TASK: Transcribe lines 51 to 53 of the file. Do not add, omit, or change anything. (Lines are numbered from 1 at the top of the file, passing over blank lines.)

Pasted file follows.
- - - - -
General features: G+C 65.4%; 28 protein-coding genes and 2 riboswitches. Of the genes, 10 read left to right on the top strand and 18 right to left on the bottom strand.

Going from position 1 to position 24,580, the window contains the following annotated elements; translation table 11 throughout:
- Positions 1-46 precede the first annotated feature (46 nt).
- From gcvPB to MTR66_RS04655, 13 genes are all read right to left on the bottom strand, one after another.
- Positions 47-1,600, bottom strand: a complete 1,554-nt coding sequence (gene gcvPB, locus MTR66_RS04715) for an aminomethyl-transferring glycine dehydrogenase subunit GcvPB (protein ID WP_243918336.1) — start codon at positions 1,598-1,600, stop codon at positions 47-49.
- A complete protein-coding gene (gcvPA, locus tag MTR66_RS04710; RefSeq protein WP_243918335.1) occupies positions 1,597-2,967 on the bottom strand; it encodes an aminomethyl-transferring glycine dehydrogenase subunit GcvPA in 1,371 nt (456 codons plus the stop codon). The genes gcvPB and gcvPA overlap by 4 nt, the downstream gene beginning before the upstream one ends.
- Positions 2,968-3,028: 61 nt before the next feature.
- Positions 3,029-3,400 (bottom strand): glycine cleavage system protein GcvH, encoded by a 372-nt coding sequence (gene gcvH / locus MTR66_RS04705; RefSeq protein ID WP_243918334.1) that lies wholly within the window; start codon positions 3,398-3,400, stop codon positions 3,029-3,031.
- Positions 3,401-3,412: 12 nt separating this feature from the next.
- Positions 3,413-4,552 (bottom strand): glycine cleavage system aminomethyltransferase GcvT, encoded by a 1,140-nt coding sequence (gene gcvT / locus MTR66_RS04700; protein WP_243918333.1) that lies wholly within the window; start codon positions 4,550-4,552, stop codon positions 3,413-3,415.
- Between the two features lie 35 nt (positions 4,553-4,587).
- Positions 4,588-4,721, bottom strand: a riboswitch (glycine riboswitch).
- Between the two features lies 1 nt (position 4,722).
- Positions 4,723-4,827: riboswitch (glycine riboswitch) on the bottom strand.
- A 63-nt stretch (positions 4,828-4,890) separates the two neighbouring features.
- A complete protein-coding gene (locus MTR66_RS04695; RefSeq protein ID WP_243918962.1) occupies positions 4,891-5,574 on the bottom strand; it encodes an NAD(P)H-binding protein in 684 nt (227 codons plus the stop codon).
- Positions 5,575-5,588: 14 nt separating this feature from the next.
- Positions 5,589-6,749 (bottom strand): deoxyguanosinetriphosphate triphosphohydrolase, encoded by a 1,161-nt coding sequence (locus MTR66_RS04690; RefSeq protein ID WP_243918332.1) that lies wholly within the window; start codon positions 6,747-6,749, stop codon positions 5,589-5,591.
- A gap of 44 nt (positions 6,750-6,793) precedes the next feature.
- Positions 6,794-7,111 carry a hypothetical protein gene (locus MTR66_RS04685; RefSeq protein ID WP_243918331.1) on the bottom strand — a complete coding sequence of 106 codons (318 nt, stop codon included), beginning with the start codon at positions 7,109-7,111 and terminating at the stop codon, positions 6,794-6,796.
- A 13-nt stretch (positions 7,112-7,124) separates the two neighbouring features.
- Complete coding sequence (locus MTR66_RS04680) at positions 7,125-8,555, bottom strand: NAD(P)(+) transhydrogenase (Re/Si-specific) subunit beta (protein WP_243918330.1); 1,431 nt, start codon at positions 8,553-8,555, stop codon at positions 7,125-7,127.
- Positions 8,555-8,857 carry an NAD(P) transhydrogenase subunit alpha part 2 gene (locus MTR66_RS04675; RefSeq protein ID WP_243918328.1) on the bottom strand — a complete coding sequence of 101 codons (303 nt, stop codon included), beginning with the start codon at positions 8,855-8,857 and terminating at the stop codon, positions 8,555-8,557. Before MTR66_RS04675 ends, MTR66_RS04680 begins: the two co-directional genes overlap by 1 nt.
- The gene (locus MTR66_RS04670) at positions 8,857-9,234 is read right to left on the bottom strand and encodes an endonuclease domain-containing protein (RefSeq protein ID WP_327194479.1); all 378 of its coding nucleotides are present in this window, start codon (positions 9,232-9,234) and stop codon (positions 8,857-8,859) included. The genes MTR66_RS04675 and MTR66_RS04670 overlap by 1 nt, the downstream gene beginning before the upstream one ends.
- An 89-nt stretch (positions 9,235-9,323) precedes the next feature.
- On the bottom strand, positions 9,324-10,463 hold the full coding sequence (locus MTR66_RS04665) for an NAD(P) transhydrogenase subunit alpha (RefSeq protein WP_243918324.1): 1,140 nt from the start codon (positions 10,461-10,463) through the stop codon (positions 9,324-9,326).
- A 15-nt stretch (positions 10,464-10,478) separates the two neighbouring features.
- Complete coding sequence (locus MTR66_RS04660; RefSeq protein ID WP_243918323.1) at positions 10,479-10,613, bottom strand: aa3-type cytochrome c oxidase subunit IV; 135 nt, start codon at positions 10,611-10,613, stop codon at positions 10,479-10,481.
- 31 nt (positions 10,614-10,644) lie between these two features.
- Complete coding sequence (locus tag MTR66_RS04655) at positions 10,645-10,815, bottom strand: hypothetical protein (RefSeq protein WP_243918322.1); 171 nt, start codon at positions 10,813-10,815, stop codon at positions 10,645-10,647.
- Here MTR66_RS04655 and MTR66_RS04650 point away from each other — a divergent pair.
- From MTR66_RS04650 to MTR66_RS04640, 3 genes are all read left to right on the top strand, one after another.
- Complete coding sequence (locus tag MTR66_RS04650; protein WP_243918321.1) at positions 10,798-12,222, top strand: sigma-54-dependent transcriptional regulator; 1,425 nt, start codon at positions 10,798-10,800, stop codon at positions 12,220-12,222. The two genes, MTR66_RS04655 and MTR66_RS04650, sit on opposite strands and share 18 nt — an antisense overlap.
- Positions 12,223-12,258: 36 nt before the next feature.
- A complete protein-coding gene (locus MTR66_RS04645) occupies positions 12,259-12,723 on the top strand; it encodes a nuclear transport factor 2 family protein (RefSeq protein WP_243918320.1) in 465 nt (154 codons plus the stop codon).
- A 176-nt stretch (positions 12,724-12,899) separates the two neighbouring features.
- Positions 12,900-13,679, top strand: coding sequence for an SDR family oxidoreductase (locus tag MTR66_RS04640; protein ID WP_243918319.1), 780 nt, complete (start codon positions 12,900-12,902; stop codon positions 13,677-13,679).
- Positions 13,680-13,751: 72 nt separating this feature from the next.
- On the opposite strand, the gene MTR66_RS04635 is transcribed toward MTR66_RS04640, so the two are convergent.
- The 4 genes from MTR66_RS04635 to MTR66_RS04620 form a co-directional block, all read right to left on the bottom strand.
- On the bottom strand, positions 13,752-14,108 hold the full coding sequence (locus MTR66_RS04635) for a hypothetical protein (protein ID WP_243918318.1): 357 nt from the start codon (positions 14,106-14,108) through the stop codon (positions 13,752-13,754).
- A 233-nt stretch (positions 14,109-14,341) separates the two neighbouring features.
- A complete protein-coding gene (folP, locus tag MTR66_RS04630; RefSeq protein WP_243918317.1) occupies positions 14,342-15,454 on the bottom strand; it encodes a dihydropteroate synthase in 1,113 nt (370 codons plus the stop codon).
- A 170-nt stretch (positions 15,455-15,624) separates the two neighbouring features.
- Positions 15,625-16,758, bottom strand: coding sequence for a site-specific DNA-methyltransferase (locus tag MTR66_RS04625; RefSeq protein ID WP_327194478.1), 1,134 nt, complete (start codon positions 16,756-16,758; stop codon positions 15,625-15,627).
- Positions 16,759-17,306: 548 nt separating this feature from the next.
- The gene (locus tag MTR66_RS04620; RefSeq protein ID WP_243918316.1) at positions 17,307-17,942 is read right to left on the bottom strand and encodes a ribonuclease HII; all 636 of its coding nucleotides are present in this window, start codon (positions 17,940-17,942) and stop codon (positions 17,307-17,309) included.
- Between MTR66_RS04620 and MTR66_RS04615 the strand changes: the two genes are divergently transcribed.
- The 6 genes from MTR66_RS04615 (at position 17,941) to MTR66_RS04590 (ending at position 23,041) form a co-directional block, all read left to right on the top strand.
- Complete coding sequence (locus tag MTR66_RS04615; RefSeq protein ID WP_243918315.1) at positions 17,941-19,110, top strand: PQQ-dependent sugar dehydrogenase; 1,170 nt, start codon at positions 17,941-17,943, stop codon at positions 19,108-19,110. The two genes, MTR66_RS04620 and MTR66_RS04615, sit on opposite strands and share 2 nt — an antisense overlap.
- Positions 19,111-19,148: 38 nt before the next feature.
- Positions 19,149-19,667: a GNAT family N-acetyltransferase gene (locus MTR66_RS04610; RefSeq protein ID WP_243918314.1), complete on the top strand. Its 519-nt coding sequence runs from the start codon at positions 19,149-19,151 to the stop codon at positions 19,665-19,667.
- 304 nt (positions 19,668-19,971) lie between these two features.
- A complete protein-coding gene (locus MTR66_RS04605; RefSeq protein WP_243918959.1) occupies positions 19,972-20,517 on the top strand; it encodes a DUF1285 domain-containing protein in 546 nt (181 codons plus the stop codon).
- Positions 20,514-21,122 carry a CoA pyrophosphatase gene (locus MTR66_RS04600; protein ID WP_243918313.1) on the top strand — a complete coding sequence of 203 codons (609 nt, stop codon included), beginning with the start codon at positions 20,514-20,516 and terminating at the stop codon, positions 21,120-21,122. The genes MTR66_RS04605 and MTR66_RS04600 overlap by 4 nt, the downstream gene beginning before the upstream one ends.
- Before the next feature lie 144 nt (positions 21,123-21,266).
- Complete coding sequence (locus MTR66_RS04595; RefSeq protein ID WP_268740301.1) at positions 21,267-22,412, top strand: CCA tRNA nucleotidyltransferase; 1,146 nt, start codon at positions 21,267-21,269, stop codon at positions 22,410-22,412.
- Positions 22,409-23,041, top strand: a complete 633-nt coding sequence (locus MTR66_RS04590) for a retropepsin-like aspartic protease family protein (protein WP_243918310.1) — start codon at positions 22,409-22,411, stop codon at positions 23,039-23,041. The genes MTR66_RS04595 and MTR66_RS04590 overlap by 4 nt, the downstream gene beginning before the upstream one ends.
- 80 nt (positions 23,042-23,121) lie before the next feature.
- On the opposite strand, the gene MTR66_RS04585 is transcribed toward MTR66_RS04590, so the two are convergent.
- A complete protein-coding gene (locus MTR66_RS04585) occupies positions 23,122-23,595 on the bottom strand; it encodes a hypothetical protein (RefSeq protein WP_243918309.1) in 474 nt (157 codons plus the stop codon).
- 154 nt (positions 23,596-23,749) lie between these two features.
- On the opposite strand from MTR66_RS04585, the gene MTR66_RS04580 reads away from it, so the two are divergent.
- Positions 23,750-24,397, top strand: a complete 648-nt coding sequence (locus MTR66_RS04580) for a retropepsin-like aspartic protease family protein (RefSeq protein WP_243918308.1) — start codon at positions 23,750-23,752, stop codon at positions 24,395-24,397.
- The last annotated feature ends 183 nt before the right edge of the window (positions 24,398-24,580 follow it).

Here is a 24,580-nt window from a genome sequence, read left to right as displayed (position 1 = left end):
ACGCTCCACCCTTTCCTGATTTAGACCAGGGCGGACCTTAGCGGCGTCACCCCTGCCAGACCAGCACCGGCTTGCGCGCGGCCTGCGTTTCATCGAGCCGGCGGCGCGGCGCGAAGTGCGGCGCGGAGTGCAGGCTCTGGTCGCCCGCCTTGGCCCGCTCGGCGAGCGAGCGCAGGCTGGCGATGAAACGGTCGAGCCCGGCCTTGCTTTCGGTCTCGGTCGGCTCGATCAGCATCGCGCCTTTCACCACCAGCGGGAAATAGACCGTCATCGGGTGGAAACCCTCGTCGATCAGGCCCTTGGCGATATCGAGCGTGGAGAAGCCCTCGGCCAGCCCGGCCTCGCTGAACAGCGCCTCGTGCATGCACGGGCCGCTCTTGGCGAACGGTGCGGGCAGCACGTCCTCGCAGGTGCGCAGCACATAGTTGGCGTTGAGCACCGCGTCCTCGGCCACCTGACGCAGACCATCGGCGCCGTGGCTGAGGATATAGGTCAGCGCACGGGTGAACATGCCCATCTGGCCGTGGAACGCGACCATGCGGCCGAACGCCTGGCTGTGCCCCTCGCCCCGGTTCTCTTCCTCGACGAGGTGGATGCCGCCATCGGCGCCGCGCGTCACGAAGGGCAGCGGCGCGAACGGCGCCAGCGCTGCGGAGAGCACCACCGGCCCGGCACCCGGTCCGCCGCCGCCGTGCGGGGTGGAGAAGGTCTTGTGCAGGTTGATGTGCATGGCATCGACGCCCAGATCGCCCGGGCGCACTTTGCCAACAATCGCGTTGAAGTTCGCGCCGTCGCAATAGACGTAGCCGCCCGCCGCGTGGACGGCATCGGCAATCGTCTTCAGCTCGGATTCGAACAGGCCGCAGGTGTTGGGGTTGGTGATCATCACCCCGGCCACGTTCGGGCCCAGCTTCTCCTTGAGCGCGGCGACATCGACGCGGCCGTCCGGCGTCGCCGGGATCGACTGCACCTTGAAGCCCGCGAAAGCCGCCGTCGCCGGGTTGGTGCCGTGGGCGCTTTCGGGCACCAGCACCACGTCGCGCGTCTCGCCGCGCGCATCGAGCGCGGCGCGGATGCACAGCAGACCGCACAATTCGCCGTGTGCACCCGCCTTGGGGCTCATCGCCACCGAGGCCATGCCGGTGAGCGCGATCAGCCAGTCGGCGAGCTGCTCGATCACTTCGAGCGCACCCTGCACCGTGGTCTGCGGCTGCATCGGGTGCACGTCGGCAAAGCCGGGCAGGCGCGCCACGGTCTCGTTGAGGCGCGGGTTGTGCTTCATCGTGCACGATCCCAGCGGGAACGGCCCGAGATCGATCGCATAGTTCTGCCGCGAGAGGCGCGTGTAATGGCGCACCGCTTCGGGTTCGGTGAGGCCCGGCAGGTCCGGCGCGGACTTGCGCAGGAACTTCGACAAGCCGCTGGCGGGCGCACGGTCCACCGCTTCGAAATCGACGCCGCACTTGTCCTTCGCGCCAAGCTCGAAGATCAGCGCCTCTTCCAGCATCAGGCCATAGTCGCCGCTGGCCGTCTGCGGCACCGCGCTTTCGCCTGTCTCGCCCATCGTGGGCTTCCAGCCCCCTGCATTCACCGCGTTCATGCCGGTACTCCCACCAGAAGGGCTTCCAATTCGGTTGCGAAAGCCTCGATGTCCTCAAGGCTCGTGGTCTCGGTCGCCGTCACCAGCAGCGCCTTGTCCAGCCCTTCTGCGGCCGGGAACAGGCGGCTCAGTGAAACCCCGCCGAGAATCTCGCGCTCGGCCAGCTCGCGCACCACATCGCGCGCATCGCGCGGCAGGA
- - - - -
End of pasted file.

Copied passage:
- Positions 19,111-19,148: 38 nt before the next feature.
- Positions 19,149-19,667: a GNAT family N-acetyltransferase gene (locus MTR66_RS04610; RefSeq protein ID WP_243918314.1), complete on the top strand. Its 519-nt coding sequence runs from the start codon at positions 19,149-19,151 to the stop codon at positions 19,665-19,667.
- 304 nt (positions 19,668-19,971) lie between these two features.